Online and mobile payments service WePay has launched an iOS app today to help small and growing businesses in the United States accept credit card transactions with minimal fuss.
The app means that firms can use an iPhone as a virtual terminal, charging credit cards at any time and at any location without using dedicated hardware. It also includes a number of invoicing features, allowing the user to send and manage custom-made, professional itemized bills.
If the client is having any problems with the service, it’s also possible to call or email customer support directly from within the WePay app.
Bill Clerico, CEO of WePay says the needs of small business service providers aren’t being met by the existing mobile payment apps on the market. “Our solution offers these businesses everything they need to get paid,” he said. “Now whether they’re on the road or in the office they have access to everything people love about WePay […] all without requiring any extra hardware or a dongle.”
WePay has a number of other firms to compete with though. Digital payments company Square is one of its biggest competitors in the United States, having recently announced that it is now offering a complete hardware package to help businesses run its Square Register solution.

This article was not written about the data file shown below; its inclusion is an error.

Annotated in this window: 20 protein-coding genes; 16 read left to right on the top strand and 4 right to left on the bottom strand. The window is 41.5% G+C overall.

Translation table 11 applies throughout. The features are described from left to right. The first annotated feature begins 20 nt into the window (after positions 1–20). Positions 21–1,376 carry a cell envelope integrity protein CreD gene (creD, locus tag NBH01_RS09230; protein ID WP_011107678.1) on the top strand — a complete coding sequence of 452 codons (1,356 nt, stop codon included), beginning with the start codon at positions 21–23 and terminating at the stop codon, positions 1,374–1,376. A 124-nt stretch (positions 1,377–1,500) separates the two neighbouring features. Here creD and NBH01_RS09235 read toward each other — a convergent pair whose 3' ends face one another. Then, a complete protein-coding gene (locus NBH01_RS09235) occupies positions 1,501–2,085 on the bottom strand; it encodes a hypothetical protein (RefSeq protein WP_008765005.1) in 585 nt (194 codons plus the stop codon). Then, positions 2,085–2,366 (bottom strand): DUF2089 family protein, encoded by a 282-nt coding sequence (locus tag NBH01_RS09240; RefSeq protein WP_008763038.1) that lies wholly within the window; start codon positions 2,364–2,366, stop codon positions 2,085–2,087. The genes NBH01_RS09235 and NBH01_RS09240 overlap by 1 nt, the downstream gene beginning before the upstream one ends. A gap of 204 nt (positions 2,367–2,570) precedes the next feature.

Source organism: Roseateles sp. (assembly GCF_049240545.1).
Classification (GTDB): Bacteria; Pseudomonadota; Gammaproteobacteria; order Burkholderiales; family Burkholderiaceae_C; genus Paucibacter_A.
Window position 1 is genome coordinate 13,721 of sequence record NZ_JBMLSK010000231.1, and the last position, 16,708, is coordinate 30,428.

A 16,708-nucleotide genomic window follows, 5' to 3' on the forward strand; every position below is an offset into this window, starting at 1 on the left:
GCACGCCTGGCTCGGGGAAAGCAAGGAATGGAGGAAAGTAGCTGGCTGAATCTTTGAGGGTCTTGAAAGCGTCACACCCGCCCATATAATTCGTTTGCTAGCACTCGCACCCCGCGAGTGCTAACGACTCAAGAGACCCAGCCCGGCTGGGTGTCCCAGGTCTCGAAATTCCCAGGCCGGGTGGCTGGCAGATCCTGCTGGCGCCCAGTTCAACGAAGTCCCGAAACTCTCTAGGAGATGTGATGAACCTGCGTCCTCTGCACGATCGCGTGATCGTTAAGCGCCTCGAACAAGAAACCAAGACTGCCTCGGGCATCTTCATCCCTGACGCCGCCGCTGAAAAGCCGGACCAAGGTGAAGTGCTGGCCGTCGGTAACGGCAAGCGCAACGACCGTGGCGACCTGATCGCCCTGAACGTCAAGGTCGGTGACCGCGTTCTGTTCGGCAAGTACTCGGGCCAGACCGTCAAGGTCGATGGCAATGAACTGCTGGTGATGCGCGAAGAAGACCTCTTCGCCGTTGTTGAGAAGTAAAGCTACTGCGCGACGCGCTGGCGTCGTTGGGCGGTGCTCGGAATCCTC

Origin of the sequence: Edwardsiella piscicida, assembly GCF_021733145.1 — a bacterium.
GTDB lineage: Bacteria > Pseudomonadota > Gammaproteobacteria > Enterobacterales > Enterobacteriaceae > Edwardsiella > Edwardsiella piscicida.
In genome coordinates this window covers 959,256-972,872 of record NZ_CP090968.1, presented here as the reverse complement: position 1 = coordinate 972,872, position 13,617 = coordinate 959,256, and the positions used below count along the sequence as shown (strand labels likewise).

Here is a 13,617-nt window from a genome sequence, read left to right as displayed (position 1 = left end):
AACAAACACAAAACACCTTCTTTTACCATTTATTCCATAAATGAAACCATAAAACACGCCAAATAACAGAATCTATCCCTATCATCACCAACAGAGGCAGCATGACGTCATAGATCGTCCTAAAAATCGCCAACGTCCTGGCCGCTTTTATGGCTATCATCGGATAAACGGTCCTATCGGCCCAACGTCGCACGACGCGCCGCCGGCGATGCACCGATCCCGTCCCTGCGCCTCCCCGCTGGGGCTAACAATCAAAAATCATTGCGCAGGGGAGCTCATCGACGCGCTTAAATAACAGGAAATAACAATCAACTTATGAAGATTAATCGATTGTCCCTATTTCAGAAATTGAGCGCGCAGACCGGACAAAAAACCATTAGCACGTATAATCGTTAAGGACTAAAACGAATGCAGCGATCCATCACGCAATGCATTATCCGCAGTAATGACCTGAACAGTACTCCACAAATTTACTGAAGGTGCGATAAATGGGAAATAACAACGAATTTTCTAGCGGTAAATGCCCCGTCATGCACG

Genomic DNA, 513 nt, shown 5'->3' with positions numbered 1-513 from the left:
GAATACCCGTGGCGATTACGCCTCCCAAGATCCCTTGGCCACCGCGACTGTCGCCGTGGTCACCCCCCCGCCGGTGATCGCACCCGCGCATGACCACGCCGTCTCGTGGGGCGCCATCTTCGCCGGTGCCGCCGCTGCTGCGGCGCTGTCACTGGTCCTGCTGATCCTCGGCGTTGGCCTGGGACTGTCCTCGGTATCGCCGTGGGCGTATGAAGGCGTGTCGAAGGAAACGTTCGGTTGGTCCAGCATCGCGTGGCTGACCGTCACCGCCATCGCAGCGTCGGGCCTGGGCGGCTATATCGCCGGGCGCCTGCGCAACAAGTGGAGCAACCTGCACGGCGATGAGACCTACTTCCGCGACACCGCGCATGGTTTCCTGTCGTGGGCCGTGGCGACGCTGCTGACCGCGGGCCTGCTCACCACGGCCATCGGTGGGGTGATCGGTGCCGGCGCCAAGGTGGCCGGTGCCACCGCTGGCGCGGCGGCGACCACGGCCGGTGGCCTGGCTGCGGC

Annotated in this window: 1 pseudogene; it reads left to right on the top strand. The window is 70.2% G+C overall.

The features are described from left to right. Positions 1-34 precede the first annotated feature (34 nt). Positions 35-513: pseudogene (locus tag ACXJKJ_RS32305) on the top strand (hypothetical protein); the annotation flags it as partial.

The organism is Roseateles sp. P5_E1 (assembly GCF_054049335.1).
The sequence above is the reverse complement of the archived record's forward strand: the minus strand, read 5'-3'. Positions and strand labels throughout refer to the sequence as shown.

Mobile payments platform LevelUp, known for its use of QR codes, is also actively targeting small businesses in the United States by offering custom-made apps. Earlier this month restaurant chain Sweetgreen became the first firm to take advantage of the service, and it’s been confirmed that an app for First Trade Union Bank is also in development.
iZettle, meanwhile, has just introduced a new device in Europe based on chip and pin technology, which accepts all major credit cards including Visa. It’s only available in Finland, Sweden, Norway, the UK, Germany and Spain for now, and works in conjunction the free iZettle app.
They’re already competing with a number of other up-and-coming startups such as SumUp (we took a sneak peak at its upcoming SumUp Pay solution at Finovate Europe) and Rocket Internet-incubated Payleven, the latter of which has also opted for an app plus chip and pin reader combination. Meanwhile, eBay-owned PayPal is looking to launch its mobile payments service, PayPal Here, in the UK before the end of the summer.
The caveat here is that most of these services are still operating in select regions, restricting growth not only in transactions but also the number of businesses adopting it.
All of these mobile payments companies are looking to expand though, so if WePay wants any chance of keeping up with the rest of the pack, it’ll need to keep developing its mobile app offerings in the United States – and quickly.
➤ WePay | iOS
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